If you want to stack a shield on top of the FONA Shield, you'll want to pick up some stacking headers and use those instead of the plain header shown here!  

Wanna stack? This tutorial shows how to use the plain header to connect to an Arduino. If you want to use stacking headers, don't follow these steps!

Attaching Header

Begin by breaking the 36-pin male header into four pieces: one 10-pin, two 8-pin and one 6-pin. Stick the header into the Arduino sockets with the long pins down.

Place the shield on top so that all the little pins stick out through the matching holes in the shield. It should match up perfectly!

(These photos show a FONA 800 shield, but the overall process is identical for the FONA 808)

And Solder!

Be sure to solder all pins for reliable electrical contact.

(For tips on soldering, be sure to check out our Guide to Excellent Soldering).

You're done! Check your solder joints visually and continue onto the next steps

Attaching Antennas & Battery

A battery and GSM antenna is required to use the Cellular module. If you want to use GPS as well, a passive GPS antenna is also required

Check polarity for the battery!
Snap the uFL connector on, it will click when placed properly

SIM Card

You must insert a SIM card to do anything but the most basic tests. The shield and GPS does work without a SIM but of course you cannot send or receive texts, calls, etc!

The SIM card holder it on the right side of the shield. It holds a very-standard "Mini SIM"
Micro SIMs will not work! Make sure you get a "Mini SIM"

Open by sliding the cover towards the bottom of the shield

Insert the SIM with the gold pads facing up and the notch on the outer corner

Close the hinge down and slide the cover to lock it in place

The SIM should be secure and flat in the holder

The FONA library is under heavy development! This page may change over time!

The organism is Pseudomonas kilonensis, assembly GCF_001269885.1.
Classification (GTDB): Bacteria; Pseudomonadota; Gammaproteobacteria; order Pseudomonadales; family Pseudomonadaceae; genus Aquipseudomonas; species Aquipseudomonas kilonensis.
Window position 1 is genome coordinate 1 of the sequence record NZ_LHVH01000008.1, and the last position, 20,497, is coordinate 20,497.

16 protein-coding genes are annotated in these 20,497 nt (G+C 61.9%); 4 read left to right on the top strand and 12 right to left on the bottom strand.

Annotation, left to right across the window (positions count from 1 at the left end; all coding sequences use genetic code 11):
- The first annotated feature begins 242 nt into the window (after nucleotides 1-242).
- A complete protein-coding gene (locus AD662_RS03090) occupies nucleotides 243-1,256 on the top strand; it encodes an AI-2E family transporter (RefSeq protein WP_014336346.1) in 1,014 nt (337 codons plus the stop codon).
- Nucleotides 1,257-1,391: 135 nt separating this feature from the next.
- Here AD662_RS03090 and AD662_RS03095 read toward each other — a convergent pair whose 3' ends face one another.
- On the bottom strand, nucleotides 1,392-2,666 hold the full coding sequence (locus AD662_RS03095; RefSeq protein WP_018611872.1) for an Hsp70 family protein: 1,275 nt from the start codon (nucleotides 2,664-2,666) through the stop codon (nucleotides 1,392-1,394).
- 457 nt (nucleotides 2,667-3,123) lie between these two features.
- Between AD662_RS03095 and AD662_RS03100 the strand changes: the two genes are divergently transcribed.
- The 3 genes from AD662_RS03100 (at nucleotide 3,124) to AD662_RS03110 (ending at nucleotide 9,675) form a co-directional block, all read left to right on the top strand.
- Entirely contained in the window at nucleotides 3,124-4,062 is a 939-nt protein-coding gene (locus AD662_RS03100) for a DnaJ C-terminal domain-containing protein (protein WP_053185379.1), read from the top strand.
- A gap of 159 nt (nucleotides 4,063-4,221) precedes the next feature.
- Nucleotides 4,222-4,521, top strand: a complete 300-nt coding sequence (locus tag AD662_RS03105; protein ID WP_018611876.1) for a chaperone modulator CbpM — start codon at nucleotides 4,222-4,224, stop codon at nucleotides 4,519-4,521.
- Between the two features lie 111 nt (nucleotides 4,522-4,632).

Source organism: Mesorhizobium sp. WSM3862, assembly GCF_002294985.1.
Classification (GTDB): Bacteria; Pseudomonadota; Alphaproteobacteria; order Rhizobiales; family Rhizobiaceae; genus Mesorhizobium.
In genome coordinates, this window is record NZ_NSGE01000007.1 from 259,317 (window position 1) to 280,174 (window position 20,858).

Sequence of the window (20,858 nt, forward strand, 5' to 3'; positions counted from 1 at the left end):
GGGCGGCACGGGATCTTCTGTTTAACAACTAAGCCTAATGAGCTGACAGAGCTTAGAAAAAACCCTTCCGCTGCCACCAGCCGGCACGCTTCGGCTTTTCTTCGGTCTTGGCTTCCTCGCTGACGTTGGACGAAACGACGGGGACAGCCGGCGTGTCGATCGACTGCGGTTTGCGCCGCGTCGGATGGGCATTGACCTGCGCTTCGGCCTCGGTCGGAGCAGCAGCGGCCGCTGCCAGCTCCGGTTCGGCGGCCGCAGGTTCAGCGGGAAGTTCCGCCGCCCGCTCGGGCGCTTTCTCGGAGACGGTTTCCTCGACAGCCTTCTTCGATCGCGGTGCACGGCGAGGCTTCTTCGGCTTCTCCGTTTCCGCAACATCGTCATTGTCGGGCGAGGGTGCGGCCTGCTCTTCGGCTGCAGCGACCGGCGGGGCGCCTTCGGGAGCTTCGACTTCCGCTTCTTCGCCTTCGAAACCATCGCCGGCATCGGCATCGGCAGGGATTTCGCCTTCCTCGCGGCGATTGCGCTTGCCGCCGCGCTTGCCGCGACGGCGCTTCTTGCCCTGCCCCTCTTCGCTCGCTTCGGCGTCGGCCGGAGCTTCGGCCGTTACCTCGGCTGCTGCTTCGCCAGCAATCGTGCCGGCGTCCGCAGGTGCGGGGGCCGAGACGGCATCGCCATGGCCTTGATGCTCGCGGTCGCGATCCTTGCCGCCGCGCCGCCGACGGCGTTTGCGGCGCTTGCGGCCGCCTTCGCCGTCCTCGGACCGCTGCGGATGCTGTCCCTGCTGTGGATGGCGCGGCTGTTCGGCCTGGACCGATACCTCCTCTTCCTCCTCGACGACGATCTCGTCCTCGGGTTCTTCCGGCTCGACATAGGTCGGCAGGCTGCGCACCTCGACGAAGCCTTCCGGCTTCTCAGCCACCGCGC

Download Adafruit_FONA

Open up the Arduino library manager

Search for the Adafruit FONA library and install it

We also have a great tutorial on Arduino library installation at:

FONA 3G Baud Adjustment

If you have a FONA 3G, the first time you use it you may need to run the FONA3G_setBaud example to set the baud rate manually to 4800bps rather than 115200

Load Demo

Open up File->Examples->Adafruit_FONA->FONAtest and upload to your Arduino wired up to the module.

For the FONA 3G, change the constructor used in FONATest to Adafruit_FONA_3G:

// Use this for FONA 800 and 808s
//Adafruit_FONA fona = Adafruit_FONA(FONA_RST);
// Use this one for FONA 3G
Adafruit_FONA_3G fona = Adafruit_FONA_3G(FONA_RST);

For Mega, Leonardo, or Micro, change the definition of FONA_TX to the pin you used!

Make sure you have a charged 3.7/4.2V LiPoly or LiIon battery plugged into the JST and an antenna attached
Once uploaded to your Arduino, open up the serial console at 115200 baud speed to begin the tester sketch
Make sure you also have Both NL & CR for the serial command sender option. This means when you send data to the Arduino via the console, it will put a newline/return at the end.

Using the Test Sketch

The test sketch has a menu interface so you can test out just about everything the FONA can do. The menu may change slightly as we add more functionality and update code!

Continue onto the next few sections to see what functionality you can test with the sketch

Battery voltage

Lets begin by reading the battery voltage. That's the lipoly battery. This is handy if you need to track when the battery is low! type b into the command window and hit Send

You'll see a print-out of the battery voltage in mV, so in this case its 3.726V


You can verify that the SIM is inserted and correct by reading the CCID, which is the unique identifier printed on it with C

Check RSSI (network signal strength)

You can ask the FONA for the signal strength with the command i. The reply is a number, but you can convert it to dBm. Try to have the signal strength higher than 5 in order to make calls, SMSs, etc. In this case, I've got a 10

Checking Network Registration

If the FONA has good signal it will immediately try to locate a cell tower and register to it.